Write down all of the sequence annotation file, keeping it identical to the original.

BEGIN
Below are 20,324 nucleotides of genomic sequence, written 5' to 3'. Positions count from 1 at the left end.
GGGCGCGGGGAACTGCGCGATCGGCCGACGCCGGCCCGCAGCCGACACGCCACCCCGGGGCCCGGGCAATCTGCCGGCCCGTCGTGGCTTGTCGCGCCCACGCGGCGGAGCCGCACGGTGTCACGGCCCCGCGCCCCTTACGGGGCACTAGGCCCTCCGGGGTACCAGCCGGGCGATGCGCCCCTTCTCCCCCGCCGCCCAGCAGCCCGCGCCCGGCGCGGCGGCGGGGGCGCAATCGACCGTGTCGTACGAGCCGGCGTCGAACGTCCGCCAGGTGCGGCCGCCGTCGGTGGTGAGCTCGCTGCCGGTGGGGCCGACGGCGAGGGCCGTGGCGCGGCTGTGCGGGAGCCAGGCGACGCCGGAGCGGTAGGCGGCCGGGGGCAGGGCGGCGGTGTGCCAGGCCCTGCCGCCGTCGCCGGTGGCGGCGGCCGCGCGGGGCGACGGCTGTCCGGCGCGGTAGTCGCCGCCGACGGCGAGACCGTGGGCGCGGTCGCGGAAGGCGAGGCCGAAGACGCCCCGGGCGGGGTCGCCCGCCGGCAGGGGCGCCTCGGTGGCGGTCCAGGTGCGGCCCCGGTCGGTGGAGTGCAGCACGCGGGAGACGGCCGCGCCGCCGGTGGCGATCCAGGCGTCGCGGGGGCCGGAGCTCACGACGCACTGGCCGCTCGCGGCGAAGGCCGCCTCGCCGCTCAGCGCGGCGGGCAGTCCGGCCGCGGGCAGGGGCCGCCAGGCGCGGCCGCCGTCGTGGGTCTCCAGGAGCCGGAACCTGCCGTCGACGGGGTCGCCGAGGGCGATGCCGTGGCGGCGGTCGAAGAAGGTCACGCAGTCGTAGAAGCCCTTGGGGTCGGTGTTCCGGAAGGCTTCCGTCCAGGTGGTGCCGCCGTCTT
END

Below are 20,324 nucleotides of genomic sequence, written 5' to 3'. Positions count from 1 at the left end.
GGGCGCGGGGAACTGCGCGATCGGCCGACGCCGGCCCGCAGCCGACACGCCACCCCGGGGCCCGGGCAATCTGCCGGCCCGTCGTGGCTTGTCGCGCCCACGCGGCGGAGCCGCACGGTGTCACGGCCCCGCGCCCCTTACGGGGCACTAGGCCCTCCGGGGTACCAGCCGGGCGATGCGCCCCTTCTCCCCCGCCGCCCAGCAGCCCGCGCCCGGCGCGGCGGCGGGGGCGCAATCGACCGTGTCGTACGAGCCGGCGTCGAACGTCCGCCAGGTGCGGCCGCCGTCGGTGGTGAGCTCGCTGCCGGTGGGGCCGACGGCGAGGGCCGTGGCGCGGCTGTGCGGGAGCCAGGCGACGCCGGAGCGGTAGGCGGCCGGGGGCAGGGCGGCGGTGTGCCAGGCCCTGCCGCCGTCGCCGGTGGCGGCGGCCGCGCGGGGCGACGGCTGTCCGGCGCGGTAGTCGCCGCCGACGGCGAGACCGTGGGCGCGGTCGCGGAAGGCGAGGCCGAAGACGCCCCGGGCGGGGTCGCCCGCCGGCAGGGGCGCCTCGGTGGCGGTCCAGGTGCGGCCCCGGTCGGTGGAGTGCAGCACGCGGGAGACGGCCGCGCCGCCGGTGGCGATCCAGGCGTCGCGGGGGCCGGAGCTCACGACGCACTGGCCGCTCGCGGCGAAGGCCGCCTCGCCGCTCAGCGCGGCGGGCAGTCCGGCCGCGGGCAGGGGCCGCCAGGCGCGGCCGCCGTCGTGGGTCTCCAGGAGCCGGAACCTGCCGTCGACGGGGTCGCCGAGGGCGATGCCGTGGCGGCGGTCGAAGAAGGTCACGCAGTCGTAGAAGCCCTTGGGGTCGGTGTTCCGGAAGGCTTCCGTCCAGGTGGTGCCGCCGTCTT